"we go where power lines don't" Sierra Mountains near Mariposa/Yosemite CA
     http://members.sti.net/offgridsolar/
    E-mail [email protected]

  • moltensurfmoltensurf Registered Users Posts: 5 ✭✭
    @Dave Angelini I am pretty handy, and there are lots of resources online to build batteries.  I was thinking of perhaps making a battery.  I used to live on a sailboat for many years, I ran solar for most of my power. My battery bank was pretty heavy. I had golf cart batteries wired to twelve volts. I had 6 batteries in total. 
  • Dave AngeliniDave Angelini Solar Expert Posts: 5,547 ✭✭✭✭✭
    Sailed 18,000 miles myself but in those days solar was for satellites. Sounds like a good project for you but you have to insulate well for cold. Good Luck. 
    "we go where power lines don't" Sierra Mountains near Mariposa/Yosemite CA
     http://members.sti.net/offgridsolar/
    E-mail [email protected]

  • mcgivormcgivor Solar Expert Posts: 3,600 ✭✭✭✭✭✭
    @mcgivor Have you ever traveled into the extreme cold with your batteries. I don’t live in the snow but sometimes go there. Thinking maybe battery bank could be put inside of an ice chest to keep it at a reasonable temperature?


    The batteries have never been subject to temperatures below 20°C as I'm in Thailand, the mean average is 27°C but during the months of April and May it's more like 35°C average with highs of 40-50°C.

    When using lead acid during the hot months the battery temperature would manifest over time to be at a constant 40°C+, due to the thermal mass and high overnight temperature they were unable to cool. Because FLA batteries are ~80% efficient, 20% of whatever is put into them is wasted as heat in the batteries themselves, adding tu the challenge of high ambient temperatures.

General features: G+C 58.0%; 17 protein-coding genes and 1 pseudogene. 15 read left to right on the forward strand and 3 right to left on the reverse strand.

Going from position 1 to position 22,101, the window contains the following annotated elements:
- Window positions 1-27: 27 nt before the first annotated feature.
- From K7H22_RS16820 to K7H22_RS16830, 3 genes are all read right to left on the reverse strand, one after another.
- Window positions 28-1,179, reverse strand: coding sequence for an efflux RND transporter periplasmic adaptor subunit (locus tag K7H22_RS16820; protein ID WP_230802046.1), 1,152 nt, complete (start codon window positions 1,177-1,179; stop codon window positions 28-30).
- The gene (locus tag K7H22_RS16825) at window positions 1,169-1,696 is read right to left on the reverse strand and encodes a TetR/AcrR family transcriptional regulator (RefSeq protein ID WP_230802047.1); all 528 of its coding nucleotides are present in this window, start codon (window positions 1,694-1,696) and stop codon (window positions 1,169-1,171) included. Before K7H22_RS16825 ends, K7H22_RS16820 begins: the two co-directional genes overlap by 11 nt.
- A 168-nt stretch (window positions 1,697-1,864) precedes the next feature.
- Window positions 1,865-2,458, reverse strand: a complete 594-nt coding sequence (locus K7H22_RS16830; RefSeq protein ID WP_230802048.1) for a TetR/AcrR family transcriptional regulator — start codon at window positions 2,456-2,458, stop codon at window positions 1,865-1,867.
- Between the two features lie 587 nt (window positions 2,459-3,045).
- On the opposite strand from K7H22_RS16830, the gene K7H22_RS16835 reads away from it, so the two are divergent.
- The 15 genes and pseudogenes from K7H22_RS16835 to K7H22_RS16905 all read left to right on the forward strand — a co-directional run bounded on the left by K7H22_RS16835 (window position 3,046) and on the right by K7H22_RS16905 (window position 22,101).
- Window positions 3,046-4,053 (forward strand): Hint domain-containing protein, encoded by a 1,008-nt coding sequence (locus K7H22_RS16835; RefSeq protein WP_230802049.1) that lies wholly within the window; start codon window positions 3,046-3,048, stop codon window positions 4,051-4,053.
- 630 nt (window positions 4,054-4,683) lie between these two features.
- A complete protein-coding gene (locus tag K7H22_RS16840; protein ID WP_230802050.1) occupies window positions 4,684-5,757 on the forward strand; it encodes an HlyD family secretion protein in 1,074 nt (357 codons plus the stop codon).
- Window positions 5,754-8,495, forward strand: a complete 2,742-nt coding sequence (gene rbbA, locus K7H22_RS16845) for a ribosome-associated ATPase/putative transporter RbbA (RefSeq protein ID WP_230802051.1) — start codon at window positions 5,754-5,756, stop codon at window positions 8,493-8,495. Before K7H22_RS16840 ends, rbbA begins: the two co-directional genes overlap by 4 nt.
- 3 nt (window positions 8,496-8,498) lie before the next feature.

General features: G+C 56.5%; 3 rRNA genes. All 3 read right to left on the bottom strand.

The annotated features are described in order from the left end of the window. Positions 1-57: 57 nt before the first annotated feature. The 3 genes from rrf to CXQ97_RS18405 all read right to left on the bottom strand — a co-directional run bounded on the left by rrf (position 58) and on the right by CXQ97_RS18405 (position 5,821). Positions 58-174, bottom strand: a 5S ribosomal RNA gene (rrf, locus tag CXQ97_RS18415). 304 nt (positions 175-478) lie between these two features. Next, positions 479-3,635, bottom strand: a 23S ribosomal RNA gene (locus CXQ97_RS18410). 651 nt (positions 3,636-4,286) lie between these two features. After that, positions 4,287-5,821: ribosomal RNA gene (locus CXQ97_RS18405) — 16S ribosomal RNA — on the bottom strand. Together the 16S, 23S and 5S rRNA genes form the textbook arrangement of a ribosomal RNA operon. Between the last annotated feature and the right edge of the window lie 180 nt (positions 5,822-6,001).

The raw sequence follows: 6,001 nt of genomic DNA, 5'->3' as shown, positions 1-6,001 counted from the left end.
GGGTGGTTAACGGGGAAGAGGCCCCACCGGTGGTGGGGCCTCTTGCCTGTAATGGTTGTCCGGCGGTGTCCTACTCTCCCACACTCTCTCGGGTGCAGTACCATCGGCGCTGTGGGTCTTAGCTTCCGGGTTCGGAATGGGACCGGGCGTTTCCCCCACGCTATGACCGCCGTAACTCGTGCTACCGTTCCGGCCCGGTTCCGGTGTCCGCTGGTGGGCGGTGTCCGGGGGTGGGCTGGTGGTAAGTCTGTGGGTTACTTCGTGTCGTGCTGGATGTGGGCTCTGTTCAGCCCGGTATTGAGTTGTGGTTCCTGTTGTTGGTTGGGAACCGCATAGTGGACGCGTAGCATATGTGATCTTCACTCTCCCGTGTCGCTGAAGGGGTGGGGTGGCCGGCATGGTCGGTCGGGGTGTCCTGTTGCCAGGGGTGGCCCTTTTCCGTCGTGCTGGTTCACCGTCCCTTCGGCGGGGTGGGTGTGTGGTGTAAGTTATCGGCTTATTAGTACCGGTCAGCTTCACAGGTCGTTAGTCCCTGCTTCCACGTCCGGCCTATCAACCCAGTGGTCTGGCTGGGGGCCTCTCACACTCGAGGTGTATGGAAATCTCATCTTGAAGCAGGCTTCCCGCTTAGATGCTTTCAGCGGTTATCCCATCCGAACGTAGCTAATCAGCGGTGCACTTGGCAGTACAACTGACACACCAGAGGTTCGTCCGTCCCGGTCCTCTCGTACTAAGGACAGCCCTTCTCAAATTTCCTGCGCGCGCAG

Had experimented with water bath cooling which was successful in itself but attracted animals, including snakes, seeking a drink as it is extremely dry at that time of the year. This added complexity prompted me to look into LiFePo4 as a possible solution, because without cooling FLA show signs of deterioration after about 500 cycles ultimately failing at about 3 years.

    The replacement  DIY LiFePo4  bank of equal capacity, 400Ah at 24V nominal,  was about twice the cost of FLA including the BMS, they have been is service for 2 years without any problems, even during the hot months the battery temperature remains below ambient sometimes by 10°C, because of their inherent efficiency of 98% they don't self heat to the same degree being they have 75% less mass, this allows overnight cooling.

    There are other benefits which came as a bonus, they can charge at higher currents without the need for long absorption, discharge at high current without significant voltage drop, tolerate partial states of charge without negative impact, have a larger usable capacity, smaller footprint with less mass,  are protected at a cellular level via BMS and are essentially maintenance free. 

    Well worth the money all things considered since the life expectancy would likely exceed 3 sets of FLA given the environment they are subjected to here, so actually cheaper, time will tell.  Lead acid batteries do not like heat, LiFePo4 do not like cold, both work best at 25°C choose what's best for you. Fully intergrated LiFePo4 battery systems with communication are available at higher cost which may be better suited to some.





    1500W, 6× Schutten 250W Poly panels , Schneider MPPT 60 150 CC, Schneider SW 2524 inverter, 400Ah LFP 24V nominal battery bank 
    Second system 1890W  3 × 300W No name brand poly, 3×330 Sunsolar Poly panels, Morningstar TS 60 PWM controller, no name 2000W inverter 400Ah FLA 24V nominal used for water pumping and day time air conditioning.  
    5Kw Yanmar clone single cylinder air cooled diesel generator for rare emergency charging and welding.